ATHENS — Less than a month after allegations of sexual assault by a Greek Olympic sailing champion spurred a national reckoning on a topic long considered taboo, the Greek arts world has been swept up in a torrent of accusations and denials.
A number of famous actors and directors have been accused of harassment or assault and removed from high-profile productions. The artistic director of the country’s prestigious National Theater resigned amid a barrage of reports accusing him of sexual abuse and harassment, which he has furiously denied.
The bulk of the accusations — from men as well as women — have surfaced in media reports. Prosecutors in Athens are handling the most serious cases and have vowed to investigate all credible allegations.
A judicial official, who would speak only on the condition of anonymity, said he expected there to be more cases, although it was unclear how many would go to trial, given the passage of time since the alleged incidents and a lack of evidence.
The storm of accusations against household names and respected figures in the Greek arts world comes in one of Europe’s most conservative societies, where such abuses have long been whispered about but never openly discussed, let alone prosecuted.
Last month, Sofia Bekatorou, an Olympic sailing champion in 2004 and one of the country’s most popular athletes, publicly accused a top sailing official of sexually abusing her in 1998. It was the first high-profile accusation of sexual assault and abuse of power in Greece since the #MeToo movement rocked the established power structures in many other countries.
Her decision to speak out opened the floodgates for similar claims and has spurred an uncharacteristically open and passionate debate about sexual harassment and abuse in Greece, where, studies suggest, up to nine in 10 women face unwelcome advances in media, sports, politics and other male-dominated sectors.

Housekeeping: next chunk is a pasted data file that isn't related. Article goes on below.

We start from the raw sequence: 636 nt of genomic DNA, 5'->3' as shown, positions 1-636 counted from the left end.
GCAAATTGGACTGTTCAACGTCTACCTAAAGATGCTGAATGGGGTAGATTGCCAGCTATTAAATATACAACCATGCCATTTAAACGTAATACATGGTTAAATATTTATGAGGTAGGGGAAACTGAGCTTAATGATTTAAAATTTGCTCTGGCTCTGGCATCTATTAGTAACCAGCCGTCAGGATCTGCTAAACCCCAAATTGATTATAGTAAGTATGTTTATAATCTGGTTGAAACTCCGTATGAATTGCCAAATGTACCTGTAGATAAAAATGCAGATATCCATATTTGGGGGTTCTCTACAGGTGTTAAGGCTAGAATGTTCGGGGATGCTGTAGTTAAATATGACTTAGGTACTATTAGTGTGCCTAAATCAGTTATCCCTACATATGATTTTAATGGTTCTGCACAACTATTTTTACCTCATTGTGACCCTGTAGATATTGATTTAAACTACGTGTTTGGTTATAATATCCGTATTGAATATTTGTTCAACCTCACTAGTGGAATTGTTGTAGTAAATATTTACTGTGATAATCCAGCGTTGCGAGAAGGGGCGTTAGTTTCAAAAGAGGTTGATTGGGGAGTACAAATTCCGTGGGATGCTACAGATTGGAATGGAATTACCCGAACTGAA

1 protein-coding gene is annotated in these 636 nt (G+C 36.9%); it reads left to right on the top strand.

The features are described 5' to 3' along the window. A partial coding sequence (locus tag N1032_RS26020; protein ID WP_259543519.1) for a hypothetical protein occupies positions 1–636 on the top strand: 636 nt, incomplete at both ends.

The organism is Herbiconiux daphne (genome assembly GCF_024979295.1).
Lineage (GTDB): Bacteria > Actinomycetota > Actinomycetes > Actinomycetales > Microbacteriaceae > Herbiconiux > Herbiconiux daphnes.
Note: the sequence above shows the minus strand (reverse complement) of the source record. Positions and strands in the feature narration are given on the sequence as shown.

In the world of the performing arts, professionals say, the problem is acute, and men are being targeted too.
The Greek actors’ union has received hundreds of phone calls in recent days from professionals alleging abuse.
Spyros Bibilas, the head of the union, told Greek television that actors have called him “sobbing,” adding that many of the alleged episodes occurred during Greece’s decade-long financial crisis, when job insecurity peaked and people were particularly vulnerable.
In a statement earlier this month, another union representing drama students at Greece’s National Theater denounced “countless cases of workplace bullying and sexist violence” as well as racism, homophobia and other forms of discrimination.
In response to the complaints, Greece’s culture ministry said it was overseeing an initiative to create a code of conduct for state-owned cultural institutions. The ministry has urged the national actors’ union to report any instances of abuse to the authorities.
“There is zero tolerance toward the abuse of power, sexual harassment, bullying, discrimination, and all forms of violence,” the deputy minister for Contemporary Culture, Nicholas Yatromanolakis, said in an email. “The cultural field is and should remain a place where dreams, not nightmares, come true.”
But some of the most high-profile figures who have been accused of abuse say they are victims of public hysteria, where guilt is presumed.
The artistic director of the country’s prestigious National Theater, Dimitris Lignadis, resigned on Feb. 6 after reports suggesting that he sexually harassed young actors. He denied those reports. Since he stepped down, more reports of sexual abuse have been leveled against him.
In his letter of resignation, which was made public by the culture ministry, Mr. Lignadis referred to a “toxic climate of rumors.”